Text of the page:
The cost of a Voltage Stabiliser can vary depending on a variety of factors, of which the two prime ones are – the power rating of the load you wish to protect and the required permissible input voltage window the Stabilizer is expected to operate in whilst still delivering the required output voltage. As a general rule of thumb, on smaller rated applications, Servo Electronic solutions are the most cost-efficient. However, above 80 kVA Static Electronic Stabilizers tend to be more cost advantageous and offer enhanced power protection features with a smaller footprint. To get pricing, please contact us.
In essence both protect against voltage transients, spikes, sags and brownouts, but a Power Conditioner also offers additional protection against Electrical Noise and higher-level defence against transients and spikes. In most cases, a Power Line Conditioner is simply a Voltage Stabiliser with the inclusion of an isolation transformer. When a good earth cannot be provided Common Mode Noise (E to L and E to N) can be a problem. With the inclusion of a shielded isolating transformer in a Power Conditioner, this interference will be suppressed to harmless levels. The output of an AC Power Conditioner is commonly referred to as a Clean supply. As you would expect, a Power Line Conditioner usually is more expensive than a Voltage Stabilizer / Regulator. So, if electrical noise is not an issue on your site, the most cost-efficient solution is typically a Voltage Stabiliser.
Historically, for general commercial and industrial applications, Servo Electronic based Voltage Stabilisers have dominated the market. However, in recent times with advances in microprocessor control, the Static Electronic Stabiliser has really come into its own. Today, as static solutions with no moving parts other than fans for cooling, these types of Stabilizer are leading their field, especially for power applications above 80 kVA. Where the application is genuinely industrial in nature, and the stabilizer is expected to operate in a far more demanding power environment, Magnetic Induction based industrial stabilizers are the most appropriate. However, they come with a heftier price tag!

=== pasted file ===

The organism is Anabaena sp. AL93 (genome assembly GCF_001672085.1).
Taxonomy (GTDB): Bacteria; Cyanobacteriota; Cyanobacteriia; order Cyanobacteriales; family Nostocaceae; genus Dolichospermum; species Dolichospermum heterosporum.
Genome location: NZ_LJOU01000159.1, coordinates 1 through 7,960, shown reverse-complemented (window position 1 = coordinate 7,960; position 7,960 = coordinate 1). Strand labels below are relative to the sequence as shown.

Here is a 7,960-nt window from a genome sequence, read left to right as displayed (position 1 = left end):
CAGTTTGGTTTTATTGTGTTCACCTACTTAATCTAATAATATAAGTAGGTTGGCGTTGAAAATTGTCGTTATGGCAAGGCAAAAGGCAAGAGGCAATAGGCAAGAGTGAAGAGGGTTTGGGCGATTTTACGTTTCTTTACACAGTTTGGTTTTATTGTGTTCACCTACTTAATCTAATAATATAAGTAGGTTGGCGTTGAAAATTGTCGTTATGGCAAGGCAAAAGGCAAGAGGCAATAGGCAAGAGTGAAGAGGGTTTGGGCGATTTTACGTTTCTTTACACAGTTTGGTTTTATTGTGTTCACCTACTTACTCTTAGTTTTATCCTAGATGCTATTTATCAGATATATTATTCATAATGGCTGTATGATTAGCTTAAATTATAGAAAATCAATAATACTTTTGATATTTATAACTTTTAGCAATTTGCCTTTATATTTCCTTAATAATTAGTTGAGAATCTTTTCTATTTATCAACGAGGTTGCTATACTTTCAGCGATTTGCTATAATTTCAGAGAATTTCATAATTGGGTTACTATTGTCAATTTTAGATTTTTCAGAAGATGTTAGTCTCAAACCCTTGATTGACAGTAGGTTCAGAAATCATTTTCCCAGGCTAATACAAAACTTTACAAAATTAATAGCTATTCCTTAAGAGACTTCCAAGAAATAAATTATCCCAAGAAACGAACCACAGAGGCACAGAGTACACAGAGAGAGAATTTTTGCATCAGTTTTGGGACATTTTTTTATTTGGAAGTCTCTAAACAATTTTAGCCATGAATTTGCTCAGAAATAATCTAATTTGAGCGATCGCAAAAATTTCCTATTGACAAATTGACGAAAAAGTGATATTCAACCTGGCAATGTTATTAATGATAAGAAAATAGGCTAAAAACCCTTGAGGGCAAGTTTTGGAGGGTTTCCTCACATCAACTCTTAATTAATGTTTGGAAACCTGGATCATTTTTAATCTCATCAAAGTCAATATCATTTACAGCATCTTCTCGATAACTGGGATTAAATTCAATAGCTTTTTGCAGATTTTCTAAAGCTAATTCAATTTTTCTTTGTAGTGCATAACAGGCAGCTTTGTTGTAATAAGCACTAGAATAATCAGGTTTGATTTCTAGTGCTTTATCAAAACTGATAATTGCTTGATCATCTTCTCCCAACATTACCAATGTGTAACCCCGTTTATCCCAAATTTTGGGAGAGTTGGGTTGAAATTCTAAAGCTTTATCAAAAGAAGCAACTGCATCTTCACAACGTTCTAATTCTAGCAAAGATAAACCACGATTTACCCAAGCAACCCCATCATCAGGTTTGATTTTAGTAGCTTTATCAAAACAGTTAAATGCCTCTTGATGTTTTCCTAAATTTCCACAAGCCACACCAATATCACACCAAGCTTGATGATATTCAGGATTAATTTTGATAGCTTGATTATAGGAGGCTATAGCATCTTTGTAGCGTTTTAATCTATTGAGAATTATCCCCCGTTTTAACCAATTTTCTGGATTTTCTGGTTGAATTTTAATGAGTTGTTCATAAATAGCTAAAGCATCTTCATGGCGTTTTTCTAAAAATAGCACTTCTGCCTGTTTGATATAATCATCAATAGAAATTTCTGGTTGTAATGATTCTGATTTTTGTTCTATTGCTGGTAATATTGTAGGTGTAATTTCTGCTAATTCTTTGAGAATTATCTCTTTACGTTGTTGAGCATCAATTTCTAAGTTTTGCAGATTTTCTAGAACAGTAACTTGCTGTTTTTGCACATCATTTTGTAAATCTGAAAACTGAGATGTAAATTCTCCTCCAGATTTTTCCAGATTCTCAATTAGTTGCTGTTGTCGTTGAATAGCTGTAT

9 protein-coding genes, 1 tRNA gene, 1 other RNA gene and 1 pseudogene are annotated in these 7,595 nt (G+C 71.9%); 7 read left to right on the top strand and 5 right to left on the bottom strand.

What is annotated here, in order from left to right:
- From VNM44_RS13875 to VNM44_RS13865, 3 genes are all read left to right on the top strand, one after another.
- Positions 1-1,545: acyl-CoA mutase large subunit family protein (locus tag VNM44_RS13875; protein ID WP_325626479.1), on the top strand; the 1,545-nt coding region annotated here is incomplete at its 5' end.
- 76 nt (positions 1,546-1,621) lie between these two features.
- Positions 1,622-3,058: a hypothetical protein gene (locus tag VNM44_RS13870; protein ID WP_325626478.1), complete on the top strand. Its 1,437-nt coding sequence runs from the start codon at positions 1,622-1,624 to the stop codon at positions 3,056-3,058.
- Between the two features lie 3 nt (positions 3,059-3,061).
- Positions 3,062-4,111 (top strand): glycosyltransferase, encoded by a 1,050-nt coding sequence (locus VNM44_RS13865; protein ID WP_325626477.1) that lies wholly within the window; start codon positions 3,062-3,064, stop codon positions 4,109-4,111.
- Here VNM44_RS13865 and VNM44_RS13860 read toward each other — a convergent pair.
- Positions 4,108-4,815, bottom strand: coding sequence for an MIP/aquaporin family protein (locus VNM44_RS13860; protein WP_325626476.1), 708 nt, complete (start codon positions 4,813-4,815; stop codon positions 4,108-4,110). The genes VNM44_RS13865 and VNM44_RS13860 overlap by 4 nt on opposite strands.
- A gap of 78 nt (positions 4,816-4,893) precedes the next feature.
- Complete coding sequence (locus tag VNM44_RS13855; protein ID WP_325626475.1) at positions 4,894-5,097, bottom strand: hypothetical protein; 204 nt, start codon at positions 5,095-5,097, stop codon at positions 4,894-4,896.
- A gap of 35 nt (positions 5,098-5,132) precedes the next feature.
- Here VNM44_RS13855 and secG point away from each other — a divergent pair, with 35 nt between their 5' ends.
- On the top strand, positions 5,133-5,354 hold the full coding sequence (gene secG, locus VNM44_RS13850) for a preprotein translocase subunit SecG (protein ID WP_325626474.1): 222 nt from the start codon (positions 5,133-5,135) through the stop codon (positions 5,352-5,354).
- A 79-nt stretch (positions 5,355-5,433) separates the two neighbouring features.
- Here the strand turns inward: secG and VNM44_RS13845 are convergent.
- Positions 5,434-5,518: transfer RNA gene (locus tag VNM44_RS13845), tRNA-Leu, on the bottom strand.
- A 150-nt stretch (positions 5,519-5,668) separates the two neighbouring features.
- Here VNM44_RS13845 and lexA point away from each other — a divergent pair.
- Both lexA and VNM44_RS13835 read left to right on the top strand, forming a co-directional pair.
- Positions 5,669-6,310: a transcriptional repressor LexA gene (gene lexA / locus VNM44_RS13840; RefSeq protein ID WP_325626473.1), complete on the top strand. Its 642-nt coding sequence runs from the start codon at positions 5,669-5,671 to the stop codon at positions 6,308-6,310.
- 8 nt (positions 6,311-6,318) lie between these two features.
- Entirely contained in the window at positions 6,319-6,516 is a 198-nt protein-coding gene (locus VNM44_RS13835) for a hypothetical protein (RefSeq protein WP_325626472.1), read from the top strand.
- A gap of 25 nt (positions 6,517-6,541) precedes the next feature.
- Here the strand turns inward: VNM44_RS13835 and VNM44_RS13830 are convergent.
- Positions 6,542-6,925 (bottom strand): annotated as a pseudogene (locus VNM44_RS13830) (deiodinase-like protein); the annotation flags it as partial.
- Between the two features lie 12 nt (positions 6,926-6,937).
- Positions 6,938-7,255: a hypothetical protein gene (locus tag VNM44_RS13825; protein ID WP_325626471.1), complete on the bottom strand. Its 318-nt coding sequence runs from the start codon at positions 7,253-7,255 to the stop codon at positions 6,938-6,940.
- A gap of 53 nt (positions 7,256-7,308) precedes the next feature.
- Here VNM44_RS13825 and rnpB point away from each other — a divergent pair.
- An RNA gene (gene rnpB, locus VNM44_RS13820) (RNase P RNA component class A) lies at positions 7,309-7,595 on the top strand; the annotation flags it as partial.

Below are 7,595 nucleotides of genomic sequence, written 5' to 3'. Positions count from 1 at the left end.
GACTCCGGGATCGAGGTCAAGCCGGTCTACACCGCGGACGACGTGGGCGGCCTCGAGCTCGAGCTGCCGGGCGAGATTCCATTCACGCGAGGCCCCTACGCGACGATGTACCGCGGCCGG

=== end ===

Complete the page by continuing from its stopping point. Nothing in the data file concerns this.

In situations where there is a reasonably good mains supply, a Stabiliser offering an input variation swing of ±15% (Our S15 Models) will usually be more than acceptable, but in more remote locations, or countries where the national supply infrastructure is less developed, variations of ±20% or greater may be needed to be accommodated by the Stabiliser. Given that the wider the permissible input voltage window option you select will probably mean the more expensive the stabiliser will be, it is vital to determine before ordering a stabiliser how low, or high, the utility mains supply voltage goes on your site.